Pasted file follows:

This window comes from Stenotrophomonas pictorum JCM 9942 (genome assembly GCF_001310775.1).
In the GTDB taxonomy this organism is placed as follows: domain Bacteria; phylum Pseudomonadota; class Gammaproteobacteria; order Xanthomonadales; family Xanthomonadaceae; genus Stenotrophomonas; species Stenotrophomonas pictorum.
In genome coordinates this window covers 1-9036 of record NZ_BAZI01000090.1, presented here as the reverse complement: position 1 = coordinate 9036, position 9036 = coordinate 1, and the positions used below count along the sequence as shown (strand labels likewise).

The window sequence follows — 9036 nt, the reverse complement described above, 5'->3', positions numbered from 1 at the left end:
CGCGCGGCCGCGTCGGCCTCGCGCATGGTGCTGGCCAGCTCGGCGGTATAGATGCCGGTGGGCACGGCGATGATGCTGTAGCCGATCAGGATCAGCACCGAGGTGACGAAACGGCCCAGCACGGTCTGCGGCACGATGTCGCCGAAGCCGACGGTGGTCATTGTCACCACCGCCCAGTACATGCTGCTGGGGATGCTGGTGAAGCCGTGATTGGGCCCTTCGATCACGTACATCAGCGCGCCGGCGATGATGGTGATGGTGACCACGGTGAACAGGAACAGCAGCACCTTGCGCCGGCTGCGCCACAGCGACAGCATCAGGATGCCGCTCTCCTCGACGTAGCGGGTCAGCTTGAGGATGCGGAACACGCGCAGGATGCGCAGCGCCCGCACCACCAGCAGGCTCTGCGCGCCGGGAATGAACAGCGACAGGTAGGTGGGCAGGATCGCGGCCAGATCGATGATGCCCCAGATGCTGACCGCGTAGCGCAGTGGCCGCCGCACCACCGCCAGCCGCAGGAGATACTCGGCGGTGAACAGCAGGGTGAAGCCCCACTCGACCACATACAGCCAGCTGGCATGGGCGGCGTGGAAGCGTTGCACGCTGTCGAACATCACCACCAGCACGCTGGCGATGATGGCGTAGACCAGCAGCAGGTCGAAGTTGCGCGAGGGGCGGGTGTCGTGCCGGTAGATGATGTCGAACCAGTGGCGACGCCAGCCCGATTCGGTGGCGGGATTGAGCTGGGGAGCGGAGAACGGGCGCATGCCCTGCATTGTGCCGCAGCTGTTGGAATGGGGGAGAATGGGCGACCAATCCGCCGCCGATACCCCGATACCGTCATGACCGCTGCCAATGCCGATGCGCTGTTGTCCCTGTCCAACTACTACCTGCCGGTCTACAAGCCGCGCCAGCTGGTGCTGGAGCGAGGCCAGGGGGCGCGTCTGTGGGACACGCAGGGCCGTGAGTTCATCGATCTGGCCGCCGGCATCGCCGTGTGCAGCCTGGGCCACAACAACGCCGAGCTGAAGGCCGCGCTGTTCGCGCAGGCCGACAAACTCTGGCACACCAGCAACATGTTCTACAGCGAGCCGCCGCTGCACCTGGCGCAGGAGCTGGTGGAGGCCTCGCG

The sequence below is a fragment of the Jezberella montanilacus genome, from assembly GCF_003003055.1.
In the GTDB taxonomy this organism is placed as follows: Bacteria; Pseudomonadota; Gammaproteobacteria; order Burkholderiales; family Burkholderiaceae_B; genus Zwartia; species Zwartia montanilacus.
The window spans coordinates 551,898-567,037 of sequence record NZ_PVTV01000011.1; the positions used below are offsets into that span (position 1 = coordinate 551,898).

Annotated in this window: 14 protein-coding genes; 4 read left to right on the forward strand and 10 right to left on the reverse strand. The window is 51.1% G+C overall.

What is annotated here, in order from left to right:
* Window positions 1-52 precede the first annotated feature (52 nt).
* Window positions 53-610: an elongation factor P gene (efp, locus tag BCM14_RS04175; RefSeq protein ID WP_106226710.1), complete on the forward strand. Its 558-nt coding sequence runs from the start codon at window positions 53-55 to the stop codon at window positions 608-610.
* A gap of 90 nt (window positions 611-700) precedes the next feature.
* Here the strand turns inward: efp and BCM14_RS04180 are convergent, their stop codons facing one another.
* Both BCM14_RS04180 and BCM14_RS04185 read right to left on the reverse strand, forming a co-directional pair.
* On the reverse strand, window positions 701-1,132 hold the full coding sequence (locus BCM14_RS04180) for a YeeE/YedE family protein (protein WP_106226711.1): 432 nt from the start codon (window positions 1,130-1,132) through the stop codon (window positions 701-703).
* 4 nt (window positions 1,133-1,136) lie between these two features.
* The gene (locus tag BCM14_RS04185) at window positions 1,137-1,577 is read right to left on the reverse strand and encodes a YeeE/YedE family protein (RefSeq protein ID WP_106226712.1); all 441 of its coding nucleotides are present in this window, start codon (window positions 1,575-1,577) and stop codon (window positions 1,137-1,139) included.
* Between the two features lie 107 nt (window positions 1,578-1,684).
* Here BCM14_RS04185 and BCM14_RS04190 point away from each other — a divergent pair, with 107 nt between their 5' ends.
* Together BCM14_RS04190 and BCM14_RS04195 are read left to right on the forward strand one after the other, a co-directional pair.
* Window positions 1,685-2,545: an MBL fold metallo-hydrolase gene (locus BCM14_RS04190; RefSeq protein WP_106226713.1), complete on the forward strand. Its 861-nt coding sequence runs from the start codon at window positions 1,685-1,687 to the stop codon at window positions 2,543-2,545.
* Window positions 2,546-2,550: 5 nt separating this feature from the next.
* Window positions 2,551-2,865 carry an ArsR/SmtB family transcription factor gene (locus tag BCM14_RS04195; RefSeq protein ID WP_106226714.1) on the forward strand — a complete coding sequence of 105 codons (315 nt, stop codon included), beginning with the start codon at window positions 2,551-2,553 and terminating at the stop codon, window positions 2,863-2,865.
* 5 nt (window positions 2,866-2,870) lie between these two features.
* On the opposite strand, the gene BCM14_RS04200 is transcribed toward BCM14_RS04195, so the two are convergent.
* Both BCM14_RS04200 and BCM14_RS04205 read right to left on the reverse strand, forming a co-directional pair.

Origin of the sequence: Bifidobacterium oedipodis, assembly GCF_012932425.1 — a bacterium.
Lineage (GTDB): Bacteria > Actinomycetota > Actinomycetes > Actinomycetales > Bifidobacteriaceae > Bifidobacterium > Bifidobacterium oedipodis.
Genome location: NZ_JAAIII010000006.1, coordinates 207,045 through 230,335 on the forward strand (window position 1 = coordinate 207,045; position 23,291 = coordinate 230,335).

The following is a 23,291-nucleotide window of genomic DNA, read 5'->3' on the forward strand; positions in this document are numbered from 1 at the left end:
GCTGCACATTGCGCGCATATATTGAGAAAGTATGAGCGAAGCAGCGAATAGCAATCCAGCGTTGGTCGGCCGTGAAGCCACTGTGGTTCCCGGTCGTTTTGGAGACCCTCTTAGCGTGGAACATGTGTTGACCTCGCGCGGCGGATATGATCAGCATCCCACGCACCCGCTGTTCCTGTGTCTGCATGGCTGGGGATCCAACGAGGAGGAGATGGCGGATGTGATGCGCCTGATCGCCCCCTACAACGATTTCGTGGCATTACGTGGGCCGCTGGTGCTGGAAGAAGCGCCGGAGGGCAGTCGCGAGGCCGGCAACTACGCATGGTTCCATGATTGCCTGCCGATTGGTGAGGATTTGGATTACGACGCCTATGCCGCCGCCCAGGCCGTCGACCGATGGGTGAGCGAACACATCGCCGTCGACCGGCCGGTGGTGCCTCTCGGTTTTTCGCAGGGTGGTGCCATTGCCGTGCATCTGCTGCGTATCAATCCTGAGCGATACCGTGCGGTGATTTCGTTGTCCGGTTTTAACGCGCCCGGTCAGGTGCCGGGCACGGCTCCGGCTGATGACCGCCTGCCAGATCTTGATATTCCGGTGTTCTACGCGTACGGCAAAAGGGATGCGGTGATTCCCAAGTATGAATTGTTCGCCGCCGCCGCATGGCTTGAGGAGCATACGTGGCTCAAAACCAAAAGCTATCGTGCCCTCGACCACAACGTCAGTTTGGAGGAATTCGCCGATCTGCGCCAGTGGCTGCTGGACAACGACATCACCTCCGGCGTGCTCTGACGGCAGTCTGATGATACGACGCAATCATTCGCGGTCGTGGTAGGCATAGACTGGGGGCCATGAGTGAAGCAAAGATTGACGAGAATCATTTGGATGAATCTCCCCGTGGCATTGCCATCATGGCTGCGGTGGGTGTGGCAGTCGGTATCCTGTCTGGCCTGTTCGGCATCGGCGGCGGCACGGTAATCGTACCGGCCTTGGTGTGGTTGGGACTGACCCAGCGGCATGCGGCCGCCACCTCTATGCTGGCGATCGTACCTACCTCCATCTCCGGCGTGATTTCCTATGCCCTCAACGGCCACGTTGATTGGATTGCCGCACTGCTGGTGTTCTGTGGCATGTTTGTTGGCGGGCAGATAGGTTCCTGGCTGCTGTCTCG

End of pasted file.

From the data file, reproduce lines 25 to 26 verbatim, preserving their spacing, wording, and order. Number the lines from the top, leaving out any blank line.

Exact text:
* 5 nt (window positions 2,866-2,870) lie between these two features.
* On the opposite strand, the gene BCM14_RS04200 is transcribed toward BCM14_RS04195, so the two are convergent.